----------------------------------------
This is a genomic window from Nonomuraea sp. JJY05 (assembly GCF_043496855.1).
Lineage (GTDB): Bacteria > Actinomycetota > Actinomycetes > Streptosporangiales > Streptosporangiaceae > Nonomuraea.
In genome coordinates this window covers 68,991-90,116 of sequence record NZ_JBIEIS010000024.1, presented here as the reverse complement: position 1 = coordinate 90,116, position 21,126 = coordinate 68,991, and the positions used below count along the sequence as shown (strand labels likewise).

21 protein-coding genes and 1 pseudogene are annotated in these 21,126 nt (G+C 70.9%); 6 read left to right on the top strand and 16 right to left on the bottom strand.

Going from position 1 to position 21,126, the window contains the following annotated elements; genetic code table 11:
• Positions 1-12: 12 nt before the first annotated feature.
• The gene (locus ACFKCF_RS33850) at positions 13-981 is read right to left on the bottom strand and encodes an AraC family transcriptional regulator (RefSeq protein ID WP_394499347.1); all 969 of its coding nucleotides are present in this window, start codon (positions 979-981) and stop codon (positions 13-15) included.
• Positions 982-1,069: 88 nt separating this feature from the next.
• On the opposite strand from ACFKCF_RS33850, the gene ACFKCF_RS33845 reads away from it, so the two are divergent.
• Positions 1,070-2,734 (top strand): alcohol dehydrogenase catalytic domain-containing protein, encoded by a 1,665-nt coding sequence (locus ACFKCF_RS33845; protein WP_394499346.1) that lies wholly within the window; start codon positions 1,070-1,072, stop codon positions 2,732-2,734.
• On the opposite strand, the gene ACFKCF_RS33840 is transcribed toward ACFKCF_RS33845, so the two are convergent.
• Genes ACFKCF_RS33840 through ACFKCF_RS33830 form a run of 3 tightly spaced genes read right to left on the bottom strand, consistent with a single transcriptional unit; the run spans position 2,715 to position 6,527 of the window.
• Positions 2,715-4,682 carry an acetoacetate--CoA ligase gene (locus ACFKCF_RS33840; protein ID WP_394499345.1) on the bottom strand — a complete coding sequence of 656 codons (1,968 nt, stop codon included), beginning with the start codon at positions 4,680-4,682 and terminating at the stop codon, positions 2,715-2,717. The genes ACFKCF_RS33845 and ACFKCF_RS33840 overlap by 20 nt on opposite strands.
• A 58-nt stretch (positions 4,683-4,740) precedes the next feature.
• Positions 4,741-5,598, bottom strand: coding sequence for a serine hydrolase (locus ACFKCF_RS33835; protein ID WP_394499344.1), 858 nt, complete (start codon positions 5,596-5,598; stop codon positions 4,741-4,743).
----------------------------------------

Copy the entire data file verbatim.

This is a genomic window from Nonomuraea sp. JJY05 (assembly GCF_043496855.1).
Lineage (GTDB): Bacteria > Actinomycetota > Actinomycetes > Streptosporangiales > Streptosporangiaceae > Nonomuraea.
In genome coordinates this window covers 68,991-90,116 of sequence record NZ_JBIEIS010000024.1, presented here as the reverse complement: position 1 = coordinate 90,116, position 21,126 = coordinate 68,991, and the positions used below count along the sequence as shown (strand labels likewise).

21 protein-coding genes and 1 pseudogene are annotated in these 21,126 nt (G+C 70.9%); 6 read left to right on the top strand and 16 right to left on the bottom strand.

Going from position 1 to position 21,126, the window contains the following annotated elements; genetic code table 11:
• Positions 1-12: 12 nt before the first annotated feature.
• The gene (locus ACFKCF_RS33850) at positions 13-981 is read right to left on the bottom strand and encodes an AraC family transcriptional regulator (RefSeq protein ID WP_394499347.1); all 969 of its coding nucleotides are present in this window, start codon (positions 979-981) and stop codon (positions 13-15) included.
• Positions 982-1,069: 88 nt separating this feature from the next.
• On the opposite strand from ACFKCF_RS33850, the gene ACFKCF_RS33845 reads away from it, so the two are divergent.
• Positions 1,070-2,734 (top strand): alcohol dehydrogenase catalytic domain-containing protein, encoded by a 1,665-nt coding sequence (locus ACFKCF_RS33845; protein WP_394499346.1) that lies wholly within the window; start codon positions 1,070-1,072, stop codon positions 2,732-2,734.
• On the opposite strand, the gene ACFKCF_RS33840 is transcribed toward ACFKCF_RS33845, so the two are convergent.
• Genes ACFKCF_RS33840 through ACFKCF_RS33830 form a run of 3 tightly spaced genes read right to left on the bottom strand, consistent with a single transcriptional unit; the run spans position 2,715 to position 6,527 of the window.
• Positions 2,715-4,682 carry an acetoacetate--CoA ligase gene (locus ACFKCF_RS33840; protein ID WP_394499345.1) on the bottom strand — a complete coding sequence of 656 codons (1,968 nt, stop codon included), beginning with the start codon at positions 4,680-4,682 and terminating at the stop codon, positions 2,715-2,717. The genes ACFKCF_RS33845 and ACFKCF_RS33840 overlap by 20 nt on opposite strands.
• A 58-nt stretch (positions 4,683-4,740) precedes the next feature.
• Positions 4,741-5,598, bottom strand: coding sequence for a serine hydrolase (locus ACFKCF_RS33835; protein ID WP_394499344.1), 858 nt, complete (start codon positions 5,596-5,598; stop codon positions 4,741-4,743).